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Court sides with policyholders in complex litigation over asbestos claims

Court sides with policyholders in complex litigation over asbestos claims

Policyholders scored a victory from New York's highest court, which has ruled in an asbestos case that the “all sums” method should be used to determine how much insurers owe them for their coverage.

The unanimous Monday ruling also holds that policyholders can access their excess coverage after exhausting their underlying coverage by a method they favor.

The Delaware Supreme Court asked the New York Court of Appeals to address the issue in the complex insurance dispute.

The case stemmed from Cedar Falls, Iowa-based Viking Pump Inc. and Warren, Michigan-based Warren Pumps L.L.C. acquiring pump manufacturing businesses from Northbrook, Illinois-based Houdaille Industries Inc. in the 1980s, according to In the Matter of Viking Pump Inc. and Warren Pumps L.L.C. Insurance Appeals.

The acquisitions later subjected Viking and Warren to significant potential liability in connection with asbestos exposure claims, according to the ruling.

Houdaille had extensive multilayer insurance coverage from 1972 to 1985 that included coverage for these claims, according to the ruling.

This included primary coverage totaling about $17.5 million with Boston-based Liberty Mutual Insurance Co. through successive annual polices, as well as additional layers of excess insurance through annual policies issued by various insurers totaling more than $400 million, including defendant insurers in the case.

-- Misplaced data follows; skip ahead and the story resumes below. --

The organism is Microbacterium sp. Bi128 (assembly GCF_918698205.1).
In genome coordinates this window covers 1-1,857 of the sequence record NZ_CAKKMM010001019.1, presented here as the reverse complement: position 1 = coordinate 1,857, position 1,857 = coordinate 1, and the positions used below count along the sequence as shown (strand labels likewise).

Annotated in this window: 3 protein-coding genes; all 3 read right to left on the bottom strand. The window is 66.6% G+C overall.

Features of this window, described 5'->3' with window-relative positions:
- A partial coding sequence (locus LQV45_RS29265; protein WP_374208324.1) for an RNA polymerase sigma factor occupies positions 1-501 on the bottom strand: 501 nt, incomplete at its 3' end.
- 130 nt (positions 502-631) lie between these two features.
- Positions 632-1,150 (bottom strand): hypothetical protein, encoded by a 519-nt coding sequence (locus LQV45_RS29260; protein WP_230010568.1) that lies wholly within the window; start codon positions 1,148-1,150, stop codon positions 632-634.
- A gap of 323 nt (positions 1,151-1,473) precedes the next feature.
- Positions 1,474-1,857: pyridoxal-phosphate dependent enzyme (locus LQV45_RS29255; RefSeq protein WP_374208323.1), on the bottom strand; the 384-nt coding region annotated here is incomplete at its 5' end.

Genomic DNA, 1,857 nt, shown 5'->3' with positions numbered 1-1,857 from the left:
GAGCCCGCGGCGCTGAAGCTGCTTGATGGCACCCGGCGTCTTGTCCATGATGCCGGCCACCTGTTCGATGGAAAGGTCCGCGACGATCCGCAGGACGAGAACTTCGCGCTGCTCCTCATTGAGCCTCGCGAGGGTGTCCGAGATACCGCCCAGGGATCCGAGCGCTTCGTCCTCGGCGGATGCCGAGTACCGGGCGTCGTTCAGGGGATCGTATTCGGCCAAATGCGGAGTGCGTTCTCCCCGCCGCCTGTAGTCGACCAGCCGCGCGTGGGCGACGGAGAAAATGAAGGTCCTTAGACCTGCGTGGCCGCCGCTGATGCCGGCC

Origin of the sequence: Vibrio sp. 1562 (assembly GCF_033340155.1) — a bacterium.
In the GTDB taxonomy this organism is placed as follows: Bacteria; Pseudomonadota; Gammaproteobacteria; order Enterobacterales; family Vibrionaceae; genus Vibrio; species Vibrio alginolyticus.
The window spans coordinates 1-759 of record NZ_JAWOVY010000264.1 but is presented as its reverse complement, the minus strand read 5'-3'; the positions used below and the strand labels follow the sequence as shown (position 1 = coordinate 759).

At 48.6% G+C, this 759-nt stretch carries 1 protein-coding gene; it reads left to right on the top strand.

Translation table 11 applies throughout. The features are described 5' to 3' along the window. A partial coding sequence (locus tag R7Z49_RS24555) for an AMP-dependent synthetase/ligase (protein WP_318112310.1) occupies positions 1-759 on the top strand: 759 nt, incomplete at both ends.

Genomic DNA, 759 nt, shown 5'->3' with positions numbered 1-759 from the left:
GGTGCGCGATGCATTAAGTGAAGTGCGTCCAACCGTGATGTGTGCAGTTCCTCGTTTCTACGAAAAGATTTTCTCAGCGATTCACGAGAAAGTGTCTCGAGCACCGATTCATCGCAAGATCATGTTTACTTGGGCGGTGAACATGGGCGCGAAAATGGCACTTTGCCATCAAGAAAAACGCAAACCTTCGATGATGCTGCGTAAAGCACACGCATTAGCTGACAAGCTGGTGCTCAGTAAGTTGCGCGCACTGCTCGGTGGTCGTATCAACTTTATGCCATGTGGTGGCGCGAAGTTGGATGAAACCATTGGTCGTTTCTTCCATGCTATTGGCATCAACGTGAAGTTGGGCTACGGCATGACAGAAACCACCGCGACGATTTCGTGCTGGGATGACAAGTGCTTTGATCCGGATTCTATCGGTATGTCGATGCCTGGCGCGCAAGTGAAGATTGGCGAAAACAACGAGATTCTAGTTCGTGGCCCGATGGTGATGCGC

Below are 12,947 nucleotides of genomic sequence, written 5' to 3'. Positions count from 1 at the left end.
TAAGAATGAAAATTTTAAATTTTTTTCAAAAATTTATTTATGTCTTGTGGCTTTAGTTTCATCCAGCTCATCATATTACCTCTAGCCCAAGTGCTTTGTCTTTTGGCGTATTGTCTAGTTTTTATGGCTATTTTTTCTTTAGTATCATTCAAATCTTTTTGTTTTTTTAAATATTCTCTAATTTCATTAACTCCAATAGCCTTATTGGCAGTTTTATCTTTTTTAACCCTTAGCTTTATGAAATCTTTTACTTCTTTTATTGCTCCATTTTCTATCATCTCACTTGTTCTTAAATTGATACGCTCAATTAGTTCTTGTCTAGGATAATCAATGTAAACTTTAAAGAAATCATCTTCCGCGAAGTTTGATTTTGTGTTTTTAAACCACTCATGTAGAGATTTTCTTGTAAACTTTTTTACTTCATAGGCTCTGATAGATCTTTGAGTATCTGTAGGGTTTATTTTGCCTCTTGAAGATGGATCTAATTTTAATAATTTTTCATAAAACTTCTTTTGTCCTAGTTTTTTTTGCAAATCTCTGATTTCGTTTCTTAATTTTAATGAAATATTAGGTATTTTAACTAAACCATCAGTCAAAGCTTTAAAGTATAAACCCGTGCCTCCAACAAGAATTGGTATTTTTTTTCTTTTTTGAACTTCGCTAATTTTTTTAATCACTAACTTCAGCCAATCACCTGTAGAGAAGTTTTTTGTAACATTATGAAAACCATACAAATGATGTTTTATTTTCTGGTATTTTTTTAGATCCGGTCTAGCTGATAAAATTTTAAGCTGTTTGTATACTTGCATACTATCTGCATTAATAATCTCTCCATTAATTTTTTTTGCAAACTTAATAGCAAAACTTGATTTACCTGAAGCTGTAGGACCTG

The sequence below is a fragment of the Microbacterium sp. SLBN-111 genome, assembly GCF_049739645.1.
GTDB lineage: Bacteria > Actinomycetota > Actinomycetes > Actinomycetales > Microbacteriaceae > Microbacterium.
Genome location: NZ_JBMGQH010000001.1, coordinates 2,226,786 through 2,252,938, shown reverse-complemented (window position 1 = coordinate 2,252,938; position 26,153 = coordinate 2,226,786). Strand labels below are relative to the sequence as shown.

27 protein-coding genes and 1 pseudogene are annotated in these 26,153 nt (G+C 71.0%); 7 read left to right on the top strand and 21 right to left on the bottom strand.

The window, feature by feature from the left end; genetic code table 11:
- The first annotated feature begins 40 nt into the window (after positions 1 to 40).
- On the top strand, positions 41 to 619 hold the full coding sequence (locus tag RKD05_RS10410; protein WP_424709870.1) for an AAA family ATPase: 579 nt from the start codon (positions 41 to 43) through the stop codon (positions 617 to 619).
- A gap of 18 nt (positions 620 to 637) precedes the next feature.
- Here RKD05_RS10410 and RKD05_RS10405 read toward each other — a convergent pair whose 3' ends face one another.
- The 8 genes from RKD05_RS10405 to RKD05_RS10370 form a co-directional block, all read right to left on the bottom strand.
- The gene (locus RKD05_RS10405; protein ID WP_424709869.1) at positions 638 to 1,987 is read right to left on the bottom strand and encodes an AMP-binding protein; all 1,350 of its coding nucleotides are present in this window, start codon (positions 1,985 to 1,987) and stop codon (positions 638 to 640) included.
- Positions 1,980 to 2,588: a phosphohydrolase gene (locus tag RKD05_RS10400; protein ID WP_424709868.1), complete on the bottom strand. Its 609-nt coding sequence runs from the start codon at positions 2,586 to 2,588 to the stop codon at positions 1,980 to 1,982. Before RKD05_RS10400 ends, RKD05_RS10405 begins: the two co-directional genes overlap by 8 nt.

As the Liberty Mutual coverage neared exhaustion, litigation arose as to whether Viking and Warren were entitled to coverage under the additional excess policies that were issued by other insurers, according to the ruling.

Eventually, the case reached the Delaware Supreme Court, which asked the New York court in 2015 to determine which allocation method should be used under New York law.

Allocation methods

Two basic types of allocation approaches are used in long-tail claims, including those in asbestos cases: the “all sums” and the “pro rata” methods.

Under the all-sums approach, favored by policyholders, they can collect under any policy that is in effect during the period that the damage occurred up to the limits of that policy, according to the ruling.

Experts say the all-sums approach means policyholders are not limited to a single year to claim coverage.

Under the pro-rata allocation that the excess insurers proposed, an insurer's liability would be limited to the amounts incurred by the insured during the policy period.

Experts say the pro-rata approach limits insurers' payments to the fraction of property damage that occurred only during their policy period.

Courts have ruled both ways on this issue, the New York Court of Appeals said in its ruling. The court concluded that based on policy language the “all sums allocation is appropriate” in this case.

The court also ruled the “vertical exhaustion” of the insurance coverage is appropriate in this case rather than “horizontal exhaustion.”

Under horizontal exhaustion, all triggered primary and umbrella excess layers must be exhausted before tapping excess insurance.

Under vertical exhaustion, the policyholders can access each excess policy immediately once the underlying policies' limits are depleted, even if other lower-level policies during different policy periods remain unexhausted.

“In our view, vertical exhaustion is more consistent than horizontal exhaustion” under the policy language, the court ruled in siding with policyholders.

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